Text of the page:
What Is Boiling Beef and What Do I Do With It?

published Oct 19, 2010
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Q: I just bought a side of beef for the first time. I came home and noticed that I have several packages labeled as “boiling beef.” Is this the same as stew meat? Or is this something that I should just treat as scraps and use for making stock? Also, I received the soup bones and am looking forward to making my own beef stock for the first time! But I’ve never done this before — how do you make your own beef stock?

Sent by Christi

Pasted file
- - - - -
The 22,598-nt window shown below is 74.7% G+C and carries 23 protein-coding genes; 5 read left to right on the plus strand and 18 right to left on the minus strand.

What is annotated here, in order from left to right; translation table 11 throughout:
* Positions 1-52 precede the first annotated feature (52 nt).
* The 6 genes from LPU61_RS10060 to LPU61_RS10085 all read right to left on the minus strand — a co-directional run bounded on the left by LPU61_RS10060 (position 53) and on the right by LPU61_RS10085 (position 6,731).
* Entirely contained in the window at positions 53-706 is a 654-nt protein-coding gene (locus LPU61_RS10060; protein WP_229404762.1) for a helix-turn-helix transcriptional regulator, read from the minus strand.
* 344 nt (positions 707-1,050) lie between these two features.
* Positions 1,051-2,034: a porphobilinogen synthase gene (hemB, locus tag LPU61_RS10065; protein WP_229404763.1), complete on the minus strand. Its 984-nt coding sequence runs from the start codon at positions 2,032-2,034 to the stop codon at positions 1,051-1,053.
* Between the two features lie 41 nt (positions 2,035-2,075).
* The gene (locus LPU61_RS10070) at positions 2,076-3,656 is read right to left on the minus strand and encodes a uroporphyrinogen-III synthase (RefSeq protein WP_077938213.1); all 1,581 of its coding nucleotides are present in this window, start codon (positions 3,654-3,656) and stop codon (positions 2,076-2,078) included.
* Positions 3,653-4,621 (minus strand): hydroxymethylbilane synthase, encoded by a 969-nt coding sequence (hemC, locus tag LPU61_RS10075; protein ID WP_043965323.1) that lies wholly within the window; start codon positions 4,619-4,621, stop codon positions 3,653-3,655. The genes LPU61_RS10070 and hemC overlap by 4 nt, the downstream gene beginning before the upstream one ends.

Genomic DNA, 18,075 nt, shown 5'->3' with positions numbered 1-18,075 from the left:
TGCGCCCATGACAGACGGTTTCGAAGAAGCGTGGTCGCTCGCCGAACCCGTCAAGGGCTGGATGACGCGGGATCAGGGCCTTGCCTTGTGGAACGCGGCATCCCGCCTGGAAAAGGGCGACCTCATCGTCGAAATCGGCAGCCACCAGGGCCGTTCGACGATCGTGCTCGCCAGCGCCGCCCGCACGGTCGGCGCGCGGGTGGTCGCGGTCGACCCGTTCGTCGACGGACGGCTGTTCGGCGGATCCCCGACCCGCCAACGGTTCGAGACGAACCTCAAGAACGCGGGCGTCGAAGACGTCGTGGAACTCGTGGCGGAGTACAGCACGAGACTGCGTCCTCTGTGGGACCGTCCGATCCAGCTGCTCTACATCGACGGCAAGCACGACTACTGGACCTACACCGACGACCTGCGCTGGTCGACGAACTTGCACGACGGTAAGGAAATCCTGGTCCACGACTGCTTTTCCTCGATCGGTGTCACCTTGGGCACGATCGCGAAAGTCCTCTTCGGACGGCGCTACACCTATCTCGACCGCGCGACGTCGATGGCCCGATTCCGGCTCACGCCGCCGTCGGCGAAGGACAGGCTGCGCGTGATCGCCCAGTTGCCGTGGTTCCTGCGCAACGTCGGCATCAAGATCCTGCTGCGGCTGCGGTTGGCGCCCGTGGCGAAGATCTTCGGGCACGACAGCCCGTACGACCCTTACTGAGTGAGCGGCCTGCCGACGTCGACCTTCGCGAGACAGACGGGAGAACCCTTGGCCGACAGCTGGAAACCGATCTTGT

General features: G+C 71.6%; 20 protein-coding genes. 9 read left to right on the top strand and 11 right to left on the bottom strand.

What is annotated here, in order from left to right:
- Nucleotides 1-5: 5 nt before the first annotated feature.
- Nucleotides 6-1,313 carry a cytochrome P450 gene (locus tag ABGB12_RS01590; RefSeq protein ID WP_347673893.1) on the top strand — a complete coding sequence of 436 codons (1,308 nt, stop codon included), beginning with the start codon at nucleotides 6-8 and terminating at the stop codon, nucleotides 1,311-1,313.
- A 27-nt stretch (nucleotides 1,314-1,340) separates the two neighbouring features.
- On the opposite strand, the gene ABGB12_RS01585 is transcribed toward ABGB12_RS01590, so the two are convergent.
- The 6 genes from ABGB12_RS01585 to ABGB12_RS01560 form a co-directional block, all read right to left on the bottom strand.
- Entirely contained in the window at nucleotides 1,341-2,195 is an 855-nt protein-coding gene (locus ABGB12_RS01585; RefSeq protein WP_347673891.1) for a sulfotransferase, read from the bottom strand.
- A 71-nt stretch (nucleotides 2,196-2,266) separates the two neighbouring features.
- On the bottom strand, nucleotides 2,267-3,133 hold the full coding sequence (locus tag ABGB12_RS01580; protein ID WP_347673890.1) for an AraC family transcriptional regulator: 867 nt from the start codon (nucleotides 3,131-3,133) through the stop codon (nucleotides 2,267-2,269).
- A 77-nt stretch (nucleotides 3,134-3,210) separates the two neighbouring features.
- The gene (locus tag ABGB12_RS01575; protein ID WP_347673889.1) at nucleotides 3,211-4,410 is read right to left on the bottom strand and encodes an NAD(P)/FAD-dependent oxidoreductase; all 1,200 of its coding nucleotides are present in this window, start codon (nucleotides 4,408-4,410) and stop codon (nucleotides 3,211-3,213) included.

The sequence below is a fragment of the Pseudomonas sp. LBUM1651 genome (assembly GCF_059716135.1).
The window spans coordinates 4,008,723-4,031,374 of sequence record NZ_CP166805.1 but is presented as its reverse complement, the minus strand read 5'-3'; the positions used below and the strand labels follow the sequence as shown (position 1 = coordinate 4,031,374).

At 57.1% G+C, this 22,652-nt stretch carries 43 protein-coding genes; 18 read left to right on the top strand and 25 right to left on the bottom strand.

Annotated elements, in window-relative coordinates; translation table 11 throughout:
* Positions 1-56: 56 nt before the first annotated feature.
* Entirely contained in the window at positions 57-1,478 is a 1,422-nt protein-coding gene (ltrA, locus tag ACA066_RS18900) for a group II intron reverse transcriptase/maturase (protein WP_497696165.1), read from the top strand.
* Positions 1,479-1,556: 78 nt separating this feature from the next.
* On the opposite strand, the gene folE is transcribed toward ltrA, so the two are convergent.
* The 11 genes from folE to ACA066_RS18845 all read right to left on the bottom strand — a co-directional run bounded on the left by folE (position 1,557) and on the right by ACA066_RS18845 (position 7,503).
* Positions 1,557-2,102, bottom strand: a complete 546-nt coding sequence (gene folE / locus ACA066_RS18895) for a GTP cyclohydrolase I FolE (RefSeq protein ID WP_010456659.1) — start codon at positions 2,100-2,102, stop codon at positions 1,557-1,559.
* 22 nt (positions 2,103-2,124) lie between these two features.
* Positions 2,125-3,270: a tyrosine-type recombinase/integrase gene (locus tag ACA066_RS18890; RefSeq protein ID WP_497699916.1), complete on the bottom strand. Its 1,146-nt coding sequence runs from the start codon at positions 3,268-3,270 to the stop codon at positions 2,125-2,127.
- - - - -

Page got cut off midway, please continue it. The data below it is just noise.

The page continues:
Editor: Christi, yes, boiling beef is basically beef for stew. The word “boiling” is deceptive, though, since meat really shouldn’t be boiled. (It will get tough.) After browning the meat and adding liquids, bring to a light simmer then reduce the heat so that it is just bubbling every now and then. This will give you the most tender meat; true, hard boiling will make meat stringy and tough. (Too much heat!)

As far as stock is concerned, we don’t have a good beef stock recipe here, but consult the chicken stock recipe (very similar) and also we’ll ask the readers: what would you do with boiling beef, and what’s your method for making beef stock?

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